Notfast Running Club members were out in force over the weekend, and between them, covered a lot of ground.

Andy Pritchett was in Blackpool, for a Half-Marathon imaginatively called…The Blackpool Half-Marathon. Our Man was happy with the run except for the last 3 miles of headwind along the sea front.

1 hour 49 mins is a pretty decent time, given that he was munching a stick of Rock and was wearing a Kiss-me-Quick hat !!


The annual ‘Belvoir Challenge’ has an appeal that few events, if any, in the district can match…perhaps the only rival is the world famous Ponton Plod !

Based at Harby, this well organised event offered a choice of 15 or 26 mile routes that weave around the fields, hills, trails and villages of the Vale-of-Belvoir. The terrain is extremely variable, everything from a bit of tarmac here and there to really tough rocky farm tracks, fit much more for a John Deere than a pair of Mizunos…chuck in ploughed fields, farm yards, stiles, bridges and one or two tricky downhills and you have a perfect recipe for a demanding day out.

Some of the views from the high ground, if you could take your eyes of the ground for a second are truly glorious, and, for the first time in years, this was a Mud-Free-Belvoir Challenge !!…at the Start they even apologised for the fact !

‘Belvoir’ attracts every kind of outdoor person, … from the Tweedy, Rohan and Big Boot Walkers, that wear Jackets with extra pockets on the pockets and zips where you would not expect zips to be, right along to runners wearing singlets and shorts, .. clearly the whole range of people who have fun in the great outdoors…fabulous ! Let’s see how they fared:

26 Mile Route

Caroline Upton 5.14.58

Liz Walton 5.26.42

David Watt 5.26.42

John Miller 6.20.48

Dick Brumby 6.23.39

Edward Casebourne 7.40.10

15 Mile Route

Noel Henderson 2.37.33

Darren Appleton 2.37.33

Gill Beaumont 4.24.44 (Walker)

Bob Oakham 4.24.44 (Walker)

All this looks good…there was a sad episode that nonetheless needs to be reported. Mike Bullock was lying in third place at about the 21 mile mark, having taken on the Marathon distance, with No 2 in his sights when both he and No 2 went off-course by some 4 miles. A Marshall told Mike that waymarkers are often taken away by mischief makers ..( not Mike’s actual description !). It is known that other runners had their day ruined in this way..this writer spoke to one at the Finish.


On a brighter note, Stuart Ashley went to Cromer on the North Norfolk coast to participate in The Winter Poppyline….a mere 52.7 miles no less. This he completed in 15 hours and 17 minutes and his personal account follows here…

Whilst most members opted for a local event this weekend, I broke with tradition having done The Belvoir for at least 12 consecutive years, and opted for a day at the seaside !

I left home at about 7.00 pm on Friday to go to Cromer, had a rather disturbed sleep on the floor of the gym at the local school, it would appear that at every 20 minute intervals someone would decide to go to the loo, clip clop, clip clop as the noise echoed around the gym. Anyway, Saturday arrived, a nice morning but a cool breeze and at 8.00am 128 brave souls set out on The Winter Poppyline. A nice walk on the cliff top path to Overstrand and then inland skirting North Walsham on field paths, tracks and through woods.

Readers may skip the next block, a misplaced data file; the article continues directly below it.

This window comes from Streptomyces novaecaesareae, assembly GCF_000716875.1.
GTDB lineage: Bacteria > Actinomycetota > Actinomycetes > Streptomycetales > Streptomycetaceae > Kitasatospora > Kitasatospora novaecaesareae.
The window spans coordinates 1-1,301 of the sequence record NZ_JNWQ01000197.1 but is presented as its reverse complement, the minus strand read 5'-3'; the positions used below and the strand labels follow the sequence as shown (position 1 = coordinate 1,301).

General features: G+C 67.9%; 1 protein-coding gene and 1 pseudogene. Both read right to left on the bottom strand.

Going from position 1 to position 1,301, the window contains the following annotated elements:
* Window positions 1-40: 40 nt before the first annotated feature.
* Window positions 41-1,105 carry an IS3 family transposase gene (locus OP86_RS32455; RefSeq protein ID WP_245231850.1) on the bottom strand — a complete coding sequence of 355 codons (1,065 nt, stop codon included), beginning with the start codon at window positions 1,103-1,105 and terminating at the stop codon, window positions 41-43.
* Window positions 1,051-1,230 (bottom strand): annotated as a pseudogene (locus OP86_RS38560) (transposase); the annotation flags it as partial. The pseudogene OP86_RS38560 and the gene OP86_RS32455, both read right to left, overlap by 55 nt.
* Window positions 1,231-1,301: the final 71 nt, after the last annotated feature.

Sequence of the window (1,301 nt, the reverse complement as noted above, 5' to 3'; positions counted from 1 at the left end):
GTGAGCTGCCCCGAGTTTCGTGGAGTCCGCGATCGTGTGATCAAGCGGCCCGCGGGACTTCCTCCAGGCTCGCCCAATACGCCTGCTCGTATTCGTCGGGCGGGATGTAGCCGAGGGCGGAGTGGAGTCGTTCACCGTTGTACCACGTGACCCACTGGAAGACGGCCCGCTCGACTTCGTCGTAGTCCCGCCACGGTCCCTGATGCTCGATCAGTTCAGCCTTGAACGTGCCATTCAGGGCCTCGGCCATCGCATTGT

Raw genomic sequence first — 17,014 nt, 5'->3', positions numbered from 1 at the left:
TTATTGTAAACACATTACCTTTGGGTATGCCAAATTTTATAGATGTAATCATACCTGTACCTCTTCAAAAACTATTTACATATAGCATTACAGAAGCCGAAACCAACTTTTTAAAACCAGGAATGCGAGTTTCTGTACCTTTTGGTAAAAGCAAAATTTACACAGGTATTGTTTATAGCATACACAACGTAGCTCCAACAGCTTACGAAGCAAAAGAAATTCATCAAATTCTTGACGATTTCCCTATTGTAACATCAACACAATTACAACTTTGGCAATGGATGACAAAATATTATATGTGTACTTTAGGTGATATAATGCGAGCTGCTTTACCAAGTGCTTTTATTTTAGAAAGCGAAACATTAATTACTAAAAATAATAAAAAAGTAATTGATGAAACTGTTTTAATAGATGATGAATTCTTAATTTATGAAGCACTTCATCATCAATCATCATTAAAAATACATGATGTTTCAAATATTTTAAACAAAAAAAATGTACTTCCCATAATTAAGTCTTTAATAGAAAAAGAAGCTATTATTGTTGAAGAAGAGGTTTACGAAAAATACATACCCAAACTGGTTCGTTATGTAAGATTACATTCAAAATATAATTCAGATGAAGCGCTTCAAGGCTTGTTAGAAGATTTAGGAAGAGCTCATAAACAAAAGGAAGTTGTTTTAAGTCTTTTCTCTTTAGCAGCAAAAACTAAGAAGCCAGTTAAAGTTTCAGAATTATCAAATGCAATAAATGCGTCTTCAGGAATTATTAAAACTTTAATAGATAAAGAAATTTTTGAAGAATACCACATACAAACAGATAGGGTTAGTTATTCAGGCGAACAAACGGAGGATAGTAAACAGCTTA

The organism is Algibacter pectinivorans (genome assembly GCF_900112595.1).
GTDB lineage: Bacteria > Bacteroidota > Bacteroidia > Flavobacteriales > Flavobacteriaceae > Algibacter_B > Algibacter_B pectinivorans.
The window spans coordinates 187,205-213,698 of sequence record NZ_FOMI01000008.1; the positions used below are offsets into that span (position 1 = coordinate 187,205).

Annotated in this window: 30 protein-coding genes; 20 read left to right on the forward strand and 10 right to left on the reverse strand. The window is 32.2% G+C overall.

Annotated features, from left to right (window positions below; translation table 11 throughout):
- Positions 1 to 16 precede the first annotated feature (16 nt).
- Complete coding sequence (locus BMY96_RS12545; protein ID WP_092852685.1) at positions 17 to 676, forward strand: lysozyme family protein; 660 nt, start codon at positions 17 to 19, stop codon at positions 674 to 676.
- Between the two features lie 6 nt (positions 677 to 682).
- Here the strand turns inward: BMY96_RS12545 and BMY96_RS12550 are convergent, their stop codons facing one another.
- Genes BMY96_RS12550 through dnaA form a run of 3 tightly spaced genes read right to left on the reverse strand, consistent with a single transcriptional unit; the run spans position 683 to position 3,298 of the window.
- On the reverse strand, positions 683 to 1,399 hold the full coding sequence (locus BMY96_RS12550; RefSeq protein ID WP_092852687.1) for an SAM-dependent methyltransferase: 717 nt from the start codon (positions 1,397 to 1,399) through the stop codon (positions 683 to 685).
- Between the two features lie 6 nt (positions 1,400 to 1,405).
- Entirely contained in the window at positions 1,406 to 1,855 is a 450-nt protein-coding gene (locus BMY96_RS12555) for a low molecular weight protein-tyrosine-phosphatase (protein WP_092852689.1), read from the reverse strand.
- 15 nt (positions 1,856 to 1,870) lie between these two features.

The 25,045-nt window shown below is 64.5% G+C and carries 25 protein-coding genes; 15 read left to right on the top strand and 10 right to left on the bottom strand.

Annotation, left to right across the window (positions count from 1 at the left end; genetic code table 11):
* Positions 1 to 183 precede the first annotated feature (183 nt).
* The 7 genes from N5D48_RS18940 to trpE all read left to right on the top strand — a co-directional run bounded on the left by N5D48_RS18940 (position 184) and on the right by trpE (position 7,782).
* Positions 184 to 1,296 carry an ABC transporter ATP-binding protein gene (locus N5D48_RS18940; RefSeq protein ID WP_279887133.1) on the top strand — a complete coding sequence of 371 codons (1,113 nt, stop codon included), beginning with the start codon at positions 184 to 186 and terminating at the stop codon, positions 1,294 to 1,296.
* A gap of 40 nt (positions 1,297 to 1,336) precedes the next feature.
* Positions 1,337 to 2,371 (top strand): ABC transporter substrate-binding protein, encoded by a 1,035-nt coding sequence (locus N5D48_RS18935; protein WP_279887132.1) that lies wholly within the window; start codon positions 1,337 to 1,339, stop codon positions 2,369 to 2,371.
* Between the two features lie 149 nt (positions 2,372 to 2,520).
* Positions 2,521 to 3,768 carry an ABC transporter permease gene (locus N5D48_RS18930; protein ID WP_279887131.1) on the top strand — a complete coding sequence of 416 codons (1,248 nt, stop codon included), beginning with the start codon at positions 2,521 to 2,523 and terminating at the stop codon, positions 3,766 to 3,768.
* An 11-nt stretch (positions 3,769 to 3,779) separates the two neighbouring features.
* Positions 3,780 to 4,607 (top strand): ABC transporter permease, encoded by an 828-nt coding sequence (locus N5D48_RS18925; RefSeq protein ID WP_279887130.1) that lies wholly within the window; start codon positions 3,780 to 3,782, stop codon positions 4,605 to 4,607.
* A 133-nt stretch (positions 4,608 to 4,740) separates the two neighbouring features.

After the second checkpoint at 13.2 miles there was a long stretch of 13.7 miles to the next checkpoint at Buxton (no, not the one in Derbyshire) where the beans on toast and the fruit cocktail and rice pudding went down a treat.

It was on the section prior to this 26.9 mile checkpoint whilst on the cinder track at the side of the narrow gauge Bure Valley Railway that disaster struck. I heard the train coming and thought I’d grab the camera and get a quick shot whilst I was still on the move. The loop on the right bootlace hooked itself around the eyelet of the left boot effectively tying my feet together, the torso still going at about 3mph. CRASH – straight to the ground with no warning, prostrate on the ground, no photo of the train, just one close-up of the ground and it was out of focus! ….. and perhaps all the people on the train wondering what this stupid walker was doing spread eagled across the footpath.

Well I did what your supposed to do, picked myself up, dusted myself down, unhooked the laces and got back in the saddle. No major damage I thought but as time went on I realised I had badly bruised my leg and ribs which obviously took the impact and only minor scuffs to the hands which would normally take some of the impact.

Anyway, after the ‘energy beans’ the second half was fairly straightforward and managed to make the finish after 6 hours of night navigation, at times though woods, with footpaths going in all directions, without making any navigational errors.

I was really looking forward to a nice hot shower at the finish but all I got was any icy cold one but it was nice to get rid of the sweat and get into clean clothes. After a further 5 hours on the gym floor where I did manage to get some sleep, I think I was so exhausted, a two hour drive on quiet early Sunday morning roads I was home by 8 am and back to bed for a few more hours.

52.7 miles in 15 hours 17 minutes!!!!

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